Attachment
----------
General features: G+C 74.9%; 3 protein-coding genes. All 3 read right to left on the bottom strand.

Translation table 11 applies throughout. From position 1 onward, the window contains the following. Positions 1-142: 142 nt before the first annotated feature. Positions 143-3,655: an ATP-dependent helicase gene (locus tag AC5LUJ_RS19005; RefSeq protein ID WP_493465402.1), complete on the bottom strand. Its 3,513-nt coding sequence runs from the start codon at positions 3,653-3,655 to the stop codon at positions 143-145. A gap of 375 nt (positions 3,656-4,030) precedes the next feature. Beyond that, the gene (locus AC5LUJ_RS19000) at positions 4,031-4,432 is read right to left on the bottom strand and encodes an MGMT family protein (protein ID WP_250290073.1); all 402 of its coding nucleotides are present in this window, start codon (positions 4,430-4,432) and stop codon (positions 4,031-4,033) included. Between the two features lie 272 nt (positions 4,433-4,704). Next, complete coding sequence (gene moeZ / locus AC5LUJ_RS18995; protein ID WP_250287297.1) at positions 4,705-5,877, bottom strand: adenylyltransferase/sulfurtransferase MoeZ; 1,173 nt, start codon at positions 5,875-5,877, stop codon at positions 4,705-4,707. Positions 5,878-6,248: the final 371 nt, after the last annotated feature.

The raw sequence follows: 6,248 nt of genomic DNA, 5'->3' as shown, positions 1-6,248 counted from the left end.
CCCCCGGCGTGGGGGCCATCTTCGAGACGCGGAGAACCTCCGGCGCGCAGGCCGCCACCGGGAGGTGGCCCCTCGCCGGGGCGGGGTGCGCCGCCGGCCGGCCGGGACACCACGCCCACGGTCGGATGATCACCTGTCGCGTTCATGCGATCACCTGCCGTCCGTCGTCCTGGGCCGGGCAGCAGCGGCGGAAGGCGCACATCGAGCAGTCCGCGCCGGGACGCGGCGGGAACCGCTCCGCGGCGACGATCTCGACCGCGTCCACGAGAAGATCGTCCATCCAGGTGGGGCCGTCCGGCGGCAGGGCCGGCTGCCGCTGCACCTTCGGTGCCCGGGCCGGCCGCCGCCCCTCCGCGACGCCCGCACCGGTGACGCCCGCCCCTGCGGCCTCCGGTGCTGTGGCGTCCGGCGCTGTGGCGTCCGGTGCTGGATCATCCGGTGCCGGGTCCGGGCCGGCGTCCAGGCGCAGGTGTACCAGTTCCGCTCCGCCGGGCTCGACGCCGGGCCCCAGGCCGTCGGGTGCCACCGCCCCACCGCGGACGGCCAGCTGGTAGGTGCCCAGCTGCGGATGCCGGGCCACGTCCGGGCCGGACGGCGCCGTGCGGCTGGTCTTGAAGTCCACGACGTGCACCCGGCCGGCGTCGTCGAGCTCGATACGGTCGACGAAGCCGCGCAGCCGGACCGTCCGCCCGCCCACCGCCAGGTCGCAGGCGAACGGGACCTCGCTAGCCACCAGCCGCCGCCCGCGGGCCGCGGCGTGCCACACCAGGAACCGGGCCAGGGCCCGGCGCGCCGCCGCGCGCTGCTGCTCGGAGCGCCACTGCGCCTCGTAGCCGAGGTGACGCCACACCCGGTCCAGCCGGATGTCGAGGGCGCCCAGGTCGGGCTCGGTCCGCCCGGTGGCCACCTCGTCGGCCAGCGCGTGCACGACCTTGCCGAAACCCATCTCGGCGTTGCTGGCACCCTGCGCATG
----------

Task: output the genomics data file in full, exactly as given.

General features: G+C 74.9%; 3 protein-coding genes. All 3 read right to left on the bottom strand.

Translation table 11 applies throughout. From position 1 onward, the window contains the following. Positions 1-142: 142 nt before the first annotated feature. Positions 143-3,655: an ATP-dependent helicase gene (locus tag AC5LUJ_RS19005; RefSeq protein ID WP_493465402.1), complete on the bottom strand. Its 3,513-nt coding sequence runs from the start codon at positions 3,653-3,655 to the stop codon at positions 143-145. A gap of 375 nt (positions 3,656-4,030) precedes the next feature. Beyond that, the gene (locus AC5LUJ_RS19000) at positions 4,031-4,432 is read right to left on the bottom strand and encodes an MGMT family protein (protein ID WP_250290073.1); all 402 of its coding nucleotides are present in this window, start codon (positions 4,430-4,432) and stop codon (positions 4,031-4,033) included. Between the two features lie 272 nt (positions 4,433-4,704). Next, complete coding sequence (gene moeZ / locus AC5LUJ_RS18995; protein ID WP_250287297.1) at positions 4,705-5,877, bottom strand: adenylyltransferase/sulfurtransferase MoeZ; 1,173 nt, start codon at positions 5,875-5,877, stop codon at positions 4,705-4,707. Positions 5,878-6,248: the final 371 nt, after the last annotated feature.

The raw sequence follows: 6,248 nt of genomic DNA, 5'->3' as shown, positions 1-6,248 counted from the left end.
CCCCCGGCGTGGGGGCCATCTTCGAGACGCGGAGAACCTCCGGCGCGCAGGCCGCCACCGGGAGGTGGCCCCTCGCCGGGGCGGGGTGCGCCGCCGGCCGGCCGGGACACCACGCCCACGGTCGGATGATCACCTGTCGCGTTCATGCGATCACCTGCCGTCCGTCGTCCTGGGCCGGGCAGCAGCGGCGGAAGGCGCACATCGAGCAGTCCGCGCCGGGACGCGGCGGGAACCGCTCCGCGGCGACGATCTCGACCGCGTCCACGAGAAGATCGTCCATCCAGGTGGGGCCGTCCGGCGGCAGGGCCGGCTGCCGCTGCACCTTCGGTGCCCGGGCCGGCCGCCGCCCCTCCGCGACGCCCGCACCGGTGACGCCCGCCCCTGCGGCCTCCGGTGCTGTGGCGTCCGGCGCTGTGGCGTCCGGTGCTGGATCATCCGGTGCCGGGTCCGGGCCGGCGTCCAGGCGCAGGTGTACCAGTTCCGCTCCGCCGGGCTCGACGCCGGGCCCCAGGCCGTCGGGTGCCACCGCCCCACCGCGGACGGCCAGCTGGTAGGTGCCCAGCTGCGGATGCCGGGCCACGTCCGGGCCGGACGGCGCCGTGCGGCTGGTCTTGAAGTCCACGACGTGCACCCGGCCGGCGTCGTCGAGCTCGATACGGTCGACGAAGCCGCGCAGCCGGACCGTCCGCCCGCCCACCGCCAGGTCGCAGGCGAACGGGACCTCGCTAGCCACCAGCCGCCGCCCGCGGGCCGCGGCGTGCCACACCAGGAACCGGGCCAGGGCCCGGCGCGCCGCCGCGCGCTGCTGCTCGGAGCGCCACTGCGCCTCGTAGCCGAGGTGACGCCACACCCGGTCCAGCCGGATGTCGAGGGCGCCCAGGTCGGGCTCGGTCCGCCCGGTGGCCACCTCGTCGGCCAGCGCGTGCACGACCTTGCCGAAACCCATCTCGGCGTTGCTGGCACCCTGCGCATG